WASHINGTON – Builder confidence in the market for newly built single-family homes remained unchanged in March as economic woes continued to take their toll on potential buyers, according to the latest National Association of Home Builders (NAHB)/Wells Fargo Housing Market Index (HMI). The HMI held steady at 9 in March, marking a fifth consecutive month of single-digit readings.

"Home builders are hopeful that the recent economic stimulus package, and particularly the first-time home buyer tax credit that it included, will have a positive impact on consumer behavior and home sales as the prime home buying season gets underway," said NAHB Chairman Joe Robson, a homebuilder from Tulsa, OK. "But it's still too soon to tell how much of an impact that will be, especially as builders find potential buyers are reluctant because of uncertainty about their future job security and the overall economic outlook."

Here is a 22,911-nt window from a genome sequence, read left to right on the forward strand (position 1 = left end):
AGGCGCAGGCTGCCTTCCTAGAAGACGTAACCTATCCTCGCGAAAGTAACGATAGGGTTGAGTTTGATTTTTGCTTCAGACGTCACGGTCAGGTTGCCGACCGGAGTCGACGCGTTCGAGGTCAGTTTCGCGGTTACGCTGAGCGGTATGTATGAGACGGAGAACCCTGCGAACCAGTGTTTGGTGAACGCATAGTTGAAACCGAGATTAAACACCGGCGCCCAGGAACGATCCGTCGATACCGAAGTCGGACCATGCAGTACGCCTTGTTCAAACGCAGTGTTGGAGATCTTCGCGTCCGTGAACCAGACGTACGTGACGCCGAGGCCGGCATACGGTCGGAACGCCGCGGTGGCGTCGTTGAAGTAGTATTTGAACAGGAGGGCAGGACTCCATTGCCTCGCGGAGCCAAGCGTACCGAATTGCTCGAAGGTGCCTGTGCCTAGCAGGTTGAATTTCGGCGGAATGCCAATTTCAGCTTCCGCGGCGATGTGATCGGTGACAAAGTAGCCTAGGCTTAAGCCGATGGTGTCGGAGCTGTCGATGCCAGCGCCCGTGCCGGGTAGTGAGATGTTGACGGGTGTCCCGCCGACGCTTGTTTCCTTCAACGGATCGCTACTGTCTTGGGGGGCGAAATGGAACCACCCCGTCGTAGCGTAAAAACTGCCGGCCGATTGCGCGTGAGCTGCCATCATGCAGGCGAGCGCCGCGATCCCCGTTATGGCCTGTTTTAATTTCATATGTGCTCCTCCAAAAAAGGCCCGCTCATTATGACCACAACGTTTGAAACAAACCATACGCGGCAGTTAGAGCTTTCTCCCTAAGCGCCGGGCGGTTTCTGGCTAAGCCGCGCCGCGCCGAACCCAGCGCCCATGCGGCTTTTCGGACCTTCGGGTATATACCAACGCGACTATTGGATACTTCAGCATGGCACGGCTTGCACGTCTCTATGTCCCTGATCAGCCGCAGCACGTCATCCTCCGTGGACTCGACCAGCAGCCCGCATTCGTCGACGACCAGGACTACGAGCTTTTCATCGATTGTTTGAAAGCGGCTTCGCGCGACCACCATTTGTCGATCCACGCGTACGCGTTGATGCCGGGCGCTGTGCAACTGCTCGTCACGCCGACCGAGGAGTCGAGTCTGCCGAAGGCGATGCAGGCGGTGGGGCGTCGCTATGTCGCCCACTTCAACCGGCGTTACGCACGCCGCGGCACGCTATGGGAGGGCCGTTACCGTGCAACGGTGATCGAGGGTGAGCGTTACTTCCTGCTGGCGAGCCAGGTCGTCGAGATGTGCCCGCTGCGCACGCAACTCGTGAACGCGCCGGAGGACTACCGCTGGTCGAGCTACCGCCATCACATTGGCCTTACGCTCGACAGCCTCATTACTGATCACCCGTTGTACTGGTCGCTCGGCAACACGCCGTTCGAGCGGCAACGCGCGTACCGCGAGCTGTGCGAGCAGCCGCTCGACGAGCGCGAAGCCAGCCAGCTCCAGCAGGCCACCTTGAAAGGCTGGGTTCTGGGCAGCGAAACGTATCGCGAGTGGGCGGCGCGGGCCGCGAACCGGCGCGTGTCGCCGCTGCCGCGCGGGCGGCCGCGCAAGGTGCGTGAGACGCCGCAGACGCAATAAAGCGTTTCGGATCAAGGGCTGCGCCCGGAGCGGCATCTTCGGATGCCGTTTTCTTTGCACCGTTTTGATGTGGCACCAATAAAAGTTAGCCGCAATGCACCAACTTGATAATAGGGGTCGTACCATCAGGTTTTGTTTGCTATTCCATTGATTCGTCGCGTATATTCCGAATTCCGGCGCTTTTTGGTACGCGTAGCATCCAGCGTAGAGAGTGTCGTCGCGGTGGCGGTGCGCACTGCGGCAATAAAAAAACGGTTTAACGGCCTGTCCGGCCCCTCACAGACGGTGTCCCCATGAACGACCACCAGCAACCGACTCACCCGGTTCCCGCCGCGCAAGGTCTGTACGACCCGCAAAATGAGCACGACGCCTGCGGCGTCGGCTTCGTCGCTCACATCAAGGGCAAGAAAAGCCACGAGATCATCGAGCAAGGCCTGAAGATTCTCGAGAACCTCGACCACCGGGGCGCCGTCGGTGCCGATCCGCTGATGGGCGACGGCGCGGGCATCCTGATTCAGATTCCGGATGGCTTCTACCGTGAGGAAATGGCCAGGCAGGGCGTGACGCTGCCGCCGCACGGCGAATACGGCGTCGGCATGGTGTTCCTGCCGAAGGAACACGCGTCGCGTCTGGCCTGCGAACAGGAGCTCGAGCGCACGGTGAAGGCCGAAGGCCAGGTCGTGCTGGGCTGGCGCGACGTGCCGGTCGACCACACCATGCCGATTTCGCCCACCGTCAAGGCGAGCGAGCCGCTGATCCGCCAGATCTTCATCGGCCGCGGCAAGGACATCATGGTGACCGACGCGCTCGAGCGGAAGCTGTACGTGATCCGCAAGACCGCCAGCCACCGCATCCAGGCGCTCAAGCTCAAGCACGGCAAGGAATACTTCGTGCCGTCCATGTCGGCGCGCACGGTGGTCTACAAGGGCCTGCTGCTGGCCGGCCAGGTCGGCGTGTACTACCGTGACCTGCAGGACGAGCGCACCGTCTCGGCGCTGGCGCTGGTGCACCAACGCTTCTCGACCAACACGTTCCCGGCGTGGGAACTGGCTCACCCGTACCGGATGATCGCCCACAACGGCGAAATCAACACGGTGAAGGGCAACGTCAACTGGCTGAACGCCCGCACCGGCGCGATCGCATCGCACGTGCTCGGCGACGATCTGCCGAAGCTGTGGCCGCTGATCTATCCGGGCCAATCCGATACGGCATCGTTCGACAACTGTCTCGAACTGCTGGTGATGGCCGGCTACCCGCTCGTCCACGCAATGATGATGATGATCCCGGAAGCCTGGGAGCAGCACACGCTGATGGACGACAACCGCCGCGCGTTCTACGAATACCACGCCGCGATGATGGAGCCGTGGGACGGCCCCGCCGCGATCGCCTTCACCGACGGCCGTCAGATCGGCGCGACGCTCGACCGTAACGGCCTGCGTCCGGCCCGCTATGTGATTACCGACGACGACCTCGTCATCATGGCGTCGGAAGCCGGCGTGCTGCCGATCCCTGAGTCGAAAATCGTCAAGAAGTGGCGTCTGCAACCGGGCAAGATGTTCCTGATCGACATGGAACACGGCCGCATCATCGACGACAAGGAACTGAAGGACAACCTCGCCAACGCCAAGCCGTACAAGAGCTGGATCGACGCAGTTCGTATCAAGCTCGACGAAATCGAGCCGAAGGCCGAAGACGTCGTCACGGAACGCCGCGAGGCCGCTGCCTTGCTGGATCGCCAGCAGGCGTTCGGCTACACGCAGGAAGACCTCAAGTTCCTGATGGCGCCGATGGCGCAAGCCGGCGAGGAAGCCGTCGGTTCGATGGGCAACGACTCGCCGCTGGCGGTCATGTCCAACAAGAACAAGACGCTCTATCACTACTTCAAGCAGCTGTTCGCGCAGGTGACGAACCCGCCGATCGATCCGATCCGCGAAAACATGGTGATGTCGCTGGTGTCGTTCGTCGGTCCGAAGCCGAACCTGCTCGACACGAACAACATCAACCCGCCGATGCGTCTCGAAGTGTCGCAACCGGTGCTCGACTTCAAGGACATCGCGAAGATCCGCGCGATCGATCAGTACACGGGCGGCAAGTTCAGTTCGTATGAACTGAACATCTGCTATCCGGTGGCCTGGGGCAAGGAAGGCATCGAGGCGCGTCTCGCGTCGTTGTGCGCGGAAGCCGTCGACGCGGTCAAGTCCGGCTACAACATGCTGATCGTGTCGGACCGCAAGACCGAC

"The economy continues to be the main drag on home sales activity right now, in terms of consumer confidence across most of the country," acknowledged NAHB Chief Economist David Crowe. "What's more, home builders report that tight credit conditions are posing a further hurdle, especially for potential first-time buyers, while potential trade-up buyers are finding it very tough to sell their existing homes so they can make a move."

Two out of three of the HMI's component indexes were unchanged in March, with the index gauging current sales conditions holding at 7 and the index gauging sales expectations in the next six months holding at a record-low 15. Meanwhile, the index gauging traffic of prospective buyers declined two points to 9.

Three out of four regions saw no change in their HMI reading in March. The Midwest, South and West each held at near-record lows of 8, 12, and 5, respectively. The Northeast rose a single point from a record low of 8 in February to 9 in March.

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